Highway projects that could impact your drive this construction season

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The Wisconsin Department of Transportation has already started some its construction projects for the 2014 season. Some projects will last all the way through fall, and could have an impact on your drive if you'll be out on the highways.

"We always have such a condensed construction season so we try to get a jump on it early," explains Don Gutkowski, of the Wisconsin DOT.

Several construction projects in our region have already started, or are slated to begin later this month.

Many of the projects are along I-94, and include replacing bridges and pavement.

"What's probably more significant these last couple years and the years coming up are interstate projects, large dollars, large reconstruct projects, again it was built in the late '59 through early 60's...And so all that pavement you are gonna be doing in different times as well as the bridges..," he said.

On a stretch of I-94 outside of Eau Claire, crews have already started work on replacing a bridge.

The ramps are also being re-done at the Highway 37 exit, and will be closed until Memorial Day.

Construction on the highway will go through the fall.

"It's actually the second phase of what we did last year where we were over by Highway 93 and closed some of the ramps over there," he added.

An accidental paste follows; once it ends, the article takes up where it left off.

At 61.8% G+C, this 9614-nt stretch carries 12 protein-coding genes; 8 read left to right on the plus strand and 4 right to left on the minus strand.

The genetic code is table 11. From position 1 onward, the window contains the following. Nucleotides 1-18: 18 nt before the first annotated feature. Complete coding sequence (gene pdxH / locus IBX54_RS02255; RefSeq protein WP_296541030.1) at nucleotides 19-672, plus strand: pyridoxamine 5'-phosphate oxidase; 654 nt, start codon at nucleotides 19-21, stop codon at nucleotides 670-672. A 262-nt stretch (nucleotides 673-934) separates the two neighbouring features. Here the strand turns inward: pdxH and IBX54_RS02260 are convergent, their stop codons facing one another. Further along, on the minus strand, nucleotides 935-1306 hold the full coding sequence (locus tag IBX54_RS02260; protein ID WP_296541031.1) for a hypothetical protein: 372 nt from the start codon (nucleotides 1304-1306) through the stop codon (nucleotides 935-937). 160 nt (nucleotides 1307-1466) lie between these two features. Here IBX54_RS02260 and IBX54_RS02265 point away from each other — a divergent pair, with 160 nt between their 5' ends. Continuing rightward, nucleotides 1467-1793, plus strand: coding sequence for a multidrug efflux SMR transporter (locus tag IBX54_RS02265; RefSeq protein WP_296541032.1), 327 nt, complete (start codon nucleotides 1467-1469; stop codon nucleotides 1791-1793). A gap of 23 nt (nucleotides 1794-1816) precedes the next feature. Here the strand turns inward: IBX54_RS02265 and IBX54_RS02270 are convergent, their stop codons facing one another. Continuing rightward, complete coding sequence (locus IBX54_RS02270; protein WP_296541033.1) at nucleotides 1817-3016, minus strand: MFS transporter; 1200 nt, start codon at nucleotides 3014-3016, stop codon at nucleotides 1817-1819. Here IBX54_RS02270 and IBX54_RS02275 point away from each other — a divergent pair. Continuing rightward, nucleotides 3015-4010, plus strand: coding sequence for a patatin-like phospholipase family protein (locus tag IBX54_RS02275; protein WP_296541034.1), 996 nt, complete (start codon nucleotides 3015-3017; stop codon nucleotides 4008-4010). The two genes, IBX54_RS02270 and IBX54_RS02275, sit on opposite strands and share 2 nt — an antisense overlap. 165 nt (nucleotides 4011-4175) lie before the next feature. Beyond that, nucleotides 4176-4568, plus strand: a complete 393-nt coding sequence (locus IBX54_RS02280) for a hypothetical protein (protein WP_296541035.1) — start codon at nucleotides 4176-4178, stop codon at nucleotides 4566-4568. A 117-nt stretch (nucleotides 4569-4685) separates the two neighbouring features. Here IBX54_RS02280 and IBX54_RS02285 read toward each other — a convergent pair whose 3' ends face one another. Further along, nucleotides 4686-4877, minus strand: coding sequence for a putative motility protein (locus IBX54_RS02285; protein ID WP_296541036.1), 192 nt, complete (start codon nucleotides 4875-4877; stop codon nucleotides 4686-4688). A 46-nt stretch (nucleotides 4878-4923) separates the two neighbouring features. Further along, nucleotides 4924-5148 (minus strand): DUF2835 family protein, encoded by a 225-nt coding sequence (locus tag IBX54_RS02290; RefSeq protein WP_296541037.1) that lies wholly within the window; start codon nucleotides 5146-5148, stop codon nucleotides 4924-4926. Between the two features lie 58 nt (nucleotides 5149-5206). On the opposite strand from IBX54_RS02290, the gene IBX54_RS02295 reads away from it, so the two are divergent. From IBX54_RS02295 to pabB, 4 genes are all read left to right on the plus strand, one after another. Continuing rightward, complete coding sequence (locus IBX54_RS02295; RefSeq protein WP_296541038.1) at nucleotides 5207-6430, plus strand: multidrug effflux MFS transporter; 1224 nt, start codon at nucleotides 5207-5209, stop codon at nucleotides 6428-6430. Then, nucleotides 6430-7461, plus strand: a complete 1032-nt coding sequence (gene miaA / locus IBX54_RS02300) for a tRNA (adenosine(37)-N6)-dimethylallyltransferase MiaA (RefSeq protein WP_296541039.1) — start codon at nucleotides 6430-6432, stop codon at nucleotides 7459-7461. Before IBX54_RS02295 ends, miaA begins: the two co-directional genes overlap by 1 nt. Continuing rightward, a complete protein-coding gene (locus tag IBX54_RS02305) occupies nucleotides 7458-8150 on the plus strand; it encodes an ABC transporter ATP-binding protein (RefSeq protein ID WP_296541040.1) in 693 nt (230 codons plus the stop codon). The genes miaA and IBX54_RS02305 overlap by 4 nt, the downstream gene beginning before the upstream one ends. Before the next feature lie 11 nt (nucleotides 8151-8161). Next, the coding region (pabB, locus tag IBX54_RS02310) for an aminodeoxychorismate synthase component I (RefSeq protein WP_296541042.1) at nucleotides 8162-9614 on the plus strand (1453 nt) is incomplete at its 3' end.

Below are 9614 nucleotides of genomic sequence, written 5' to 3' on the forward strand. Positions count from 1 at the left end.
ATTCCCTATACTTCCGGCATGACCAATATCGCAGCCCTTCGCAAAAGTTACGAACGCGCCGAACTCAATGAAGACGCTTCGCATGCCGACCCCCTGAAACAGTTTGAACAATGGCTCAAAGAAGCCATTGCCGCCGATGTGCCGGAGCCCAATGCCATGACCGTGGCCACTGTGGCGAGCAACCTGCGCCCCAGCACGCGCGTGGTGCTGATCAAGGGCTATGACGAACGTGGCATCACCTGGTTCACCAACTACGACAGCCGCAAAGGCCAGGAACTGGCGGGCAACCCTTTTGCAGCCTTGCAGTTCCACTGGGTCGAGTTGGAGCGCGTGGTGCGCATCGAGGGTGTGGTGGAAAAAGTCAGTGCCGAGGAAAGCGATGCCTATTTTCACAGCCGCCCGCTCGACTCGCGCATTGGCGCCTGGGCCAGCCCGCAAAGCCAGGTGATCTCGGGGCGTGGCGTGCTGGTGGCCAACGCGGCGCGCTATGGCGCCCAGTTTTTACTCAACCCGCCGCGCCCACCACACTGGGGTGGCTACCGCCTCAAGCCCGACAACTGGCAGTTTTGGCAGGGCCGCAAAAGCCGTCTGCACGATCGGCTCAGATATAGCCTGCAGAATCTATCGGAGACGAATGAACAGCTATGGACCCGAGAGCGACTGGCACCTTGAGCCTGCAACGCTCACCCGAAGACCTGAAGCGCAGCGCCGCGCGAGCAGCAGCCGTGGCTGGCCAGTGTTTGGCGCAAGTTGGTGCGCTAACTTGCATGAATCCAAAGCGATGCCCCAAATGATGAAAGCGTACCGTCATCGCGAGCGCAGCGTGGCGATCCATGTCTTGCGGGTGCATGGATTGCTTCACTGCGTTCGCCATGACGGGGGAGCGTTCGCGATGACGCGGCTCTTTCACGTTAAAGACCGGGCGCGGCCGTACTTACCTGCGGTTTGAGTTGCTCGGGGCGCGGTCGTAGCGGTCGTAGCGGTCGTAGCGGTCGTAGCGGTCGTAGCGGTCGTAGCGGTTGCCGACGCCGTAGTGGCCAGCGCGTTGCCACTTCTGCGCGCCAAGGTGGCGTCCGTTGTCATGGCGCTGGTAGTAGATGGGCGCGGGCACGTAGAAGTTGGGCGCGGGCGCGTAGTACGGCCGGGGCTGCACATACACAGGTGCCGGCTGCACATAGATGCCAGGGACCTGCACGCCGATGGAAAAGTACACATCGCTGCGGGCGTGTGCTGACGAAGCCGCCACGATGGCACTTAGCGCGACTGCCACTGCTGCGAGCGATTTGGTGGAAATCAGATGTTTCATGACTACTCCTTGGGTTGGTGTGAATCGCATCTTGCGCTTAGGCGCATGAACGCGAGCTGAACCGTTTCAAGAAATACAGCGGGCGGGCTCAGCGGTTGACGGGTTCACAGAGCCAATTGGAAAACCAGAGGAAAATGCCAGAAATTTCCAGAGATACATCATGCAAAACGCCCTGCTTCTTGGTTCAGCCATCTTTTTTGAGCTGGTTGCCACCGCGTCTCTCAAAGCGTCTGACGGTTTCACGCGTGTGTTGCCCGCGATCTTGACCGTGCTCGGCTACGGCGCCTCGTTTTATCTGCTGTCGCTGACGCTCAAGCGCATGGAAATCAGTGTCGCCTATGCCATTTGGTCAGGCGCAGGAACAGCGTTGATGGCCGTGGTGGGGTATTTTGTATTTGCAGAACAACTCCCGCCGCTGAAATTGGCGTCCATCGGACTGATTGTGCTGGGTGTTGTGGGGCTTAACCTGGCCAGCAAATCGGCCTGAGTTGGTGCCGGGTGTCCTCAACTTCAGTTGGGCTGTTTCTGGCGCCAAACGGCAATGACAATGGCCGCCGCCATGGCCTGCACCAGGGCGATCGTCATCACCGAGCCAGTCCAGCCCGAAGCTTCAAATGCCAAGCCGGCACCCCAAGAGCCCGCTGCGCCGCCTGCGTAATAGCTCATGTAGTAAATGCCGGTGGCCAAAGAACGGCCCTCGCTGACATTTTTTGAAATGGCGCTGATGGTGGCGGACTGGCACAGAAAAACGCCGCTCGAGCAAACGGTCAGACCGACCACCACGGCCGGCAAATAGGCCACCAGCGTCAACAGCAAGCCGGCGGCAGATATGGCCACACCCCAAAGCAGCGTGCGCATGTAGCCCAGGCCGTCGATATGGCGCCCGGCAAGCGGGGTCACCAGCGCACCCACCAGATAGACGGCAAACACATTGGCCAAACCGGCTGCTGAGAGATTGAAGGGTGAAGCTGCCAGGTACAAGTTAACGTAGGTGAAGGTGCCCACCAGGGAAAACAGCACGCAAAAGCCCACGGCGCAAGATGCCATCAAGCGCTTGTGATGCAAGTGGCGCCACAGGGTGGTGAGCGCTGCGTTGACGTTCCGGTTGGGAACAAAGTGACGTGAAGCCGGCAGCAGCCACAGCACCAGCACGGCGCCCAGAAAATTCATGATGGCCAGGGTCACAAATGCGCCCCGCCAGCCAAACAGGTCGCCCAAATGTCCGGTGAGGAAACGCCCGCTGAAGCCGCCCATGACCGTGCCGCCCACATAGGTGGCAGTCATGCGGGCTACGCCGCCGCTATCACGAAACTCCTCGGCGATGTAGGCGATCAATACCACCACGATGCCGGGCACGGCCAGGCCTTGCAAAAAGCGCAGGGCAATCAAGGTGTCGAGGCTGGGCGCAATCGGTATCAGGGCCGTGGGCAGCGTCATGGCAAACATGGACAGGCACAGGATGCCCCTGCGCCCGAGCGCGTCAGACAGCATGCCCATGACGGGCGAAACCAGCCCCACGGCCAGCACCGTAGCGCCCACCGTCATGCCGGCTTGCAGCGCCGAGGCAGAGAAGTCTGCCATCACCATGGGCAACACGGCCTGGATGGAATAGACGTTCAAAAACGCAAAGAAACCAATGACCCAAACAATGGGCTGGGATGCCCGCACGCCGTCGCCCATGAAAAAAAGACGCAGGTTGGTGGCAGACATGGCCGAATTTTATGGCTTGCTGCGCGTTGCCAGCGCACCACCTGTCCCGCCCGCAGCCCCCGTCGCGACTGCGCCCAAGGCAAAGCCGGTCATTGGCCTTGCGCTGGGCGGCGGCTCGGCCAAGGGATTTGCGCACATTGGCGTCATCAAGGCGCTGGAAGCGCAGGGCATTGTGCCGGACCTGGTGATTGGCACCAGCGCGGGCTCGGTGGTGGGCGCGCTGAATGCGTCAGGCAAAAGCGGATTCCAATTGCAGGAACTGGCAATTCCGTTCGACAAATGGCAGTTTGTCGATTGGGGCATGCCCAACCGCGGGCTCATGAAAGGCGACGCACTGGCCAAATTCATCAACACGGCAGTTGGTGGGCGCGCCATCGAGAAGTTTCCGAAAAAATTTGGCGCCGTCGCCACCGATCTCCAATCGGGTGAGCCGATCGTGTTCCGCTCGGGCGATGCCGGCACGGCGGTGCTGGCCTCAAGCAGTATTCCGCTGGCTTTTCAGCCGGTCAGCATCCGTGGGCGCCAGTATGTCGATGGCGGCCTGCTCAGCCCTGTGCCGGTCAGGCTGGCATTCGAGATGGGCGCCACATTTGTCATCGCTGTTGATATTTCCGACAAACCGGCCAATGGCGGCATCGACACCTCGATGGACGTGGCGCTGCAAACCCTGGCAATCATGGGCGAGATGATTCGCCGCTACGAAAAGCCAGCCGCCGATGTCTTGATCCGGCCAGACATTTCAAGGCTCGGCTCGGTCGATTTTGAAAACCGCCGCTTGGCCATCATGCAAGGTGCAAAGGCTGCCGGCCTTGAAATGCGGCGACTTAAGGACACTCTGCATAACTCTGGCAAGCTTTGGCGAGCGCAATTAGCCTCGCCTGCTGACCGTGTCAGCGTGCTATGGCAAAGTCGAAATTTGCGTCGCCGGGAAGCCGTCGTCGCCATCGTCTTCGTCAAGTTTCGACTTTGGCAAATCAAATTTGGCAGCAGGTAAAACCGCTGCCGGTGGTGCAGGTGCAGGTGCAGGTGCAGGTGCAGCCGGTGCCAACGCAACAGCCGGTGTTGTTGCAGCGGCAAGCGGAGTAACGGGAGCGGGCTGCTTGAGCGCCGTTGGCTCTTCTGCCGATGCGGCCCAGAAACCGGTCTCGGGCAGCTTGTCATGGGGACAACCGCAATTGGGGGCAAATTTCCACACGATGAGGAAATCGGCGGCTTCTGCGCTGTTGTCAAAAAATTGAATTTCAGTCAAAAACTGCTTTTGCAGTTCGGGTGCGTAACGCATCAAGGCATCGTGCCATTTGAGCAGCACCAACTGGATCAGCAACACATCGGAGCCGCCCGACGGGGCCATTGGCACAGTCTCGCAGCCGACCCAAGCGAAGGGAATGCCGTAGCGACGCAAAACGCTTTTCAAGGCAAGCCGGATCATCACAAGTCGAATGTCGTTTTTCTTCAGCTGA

Elsewhere, there's work being done on the Red Cedar River bridge outside Menomonie. A project that will run through the fall.

In Jackson County, crews will begin re-paving a stretch of I-94 in September. That spans from Highway 95 to County Highway F.

"Statewide you'll see other impacts as you travel the interstate system, and they are different phases," he said.

Travelers we talked with Friday, said driving so far has been smooth.

People are noticing the construction zones popping up.

"It isn't too bad, I know where they are now, I know whether to avoid them or time of day so you just gotta do the best you can," said Steve Frohnauer.

"We have to put up with some inconveniences every one in awhile, it could be a lot worse," said Chris Kennedy.

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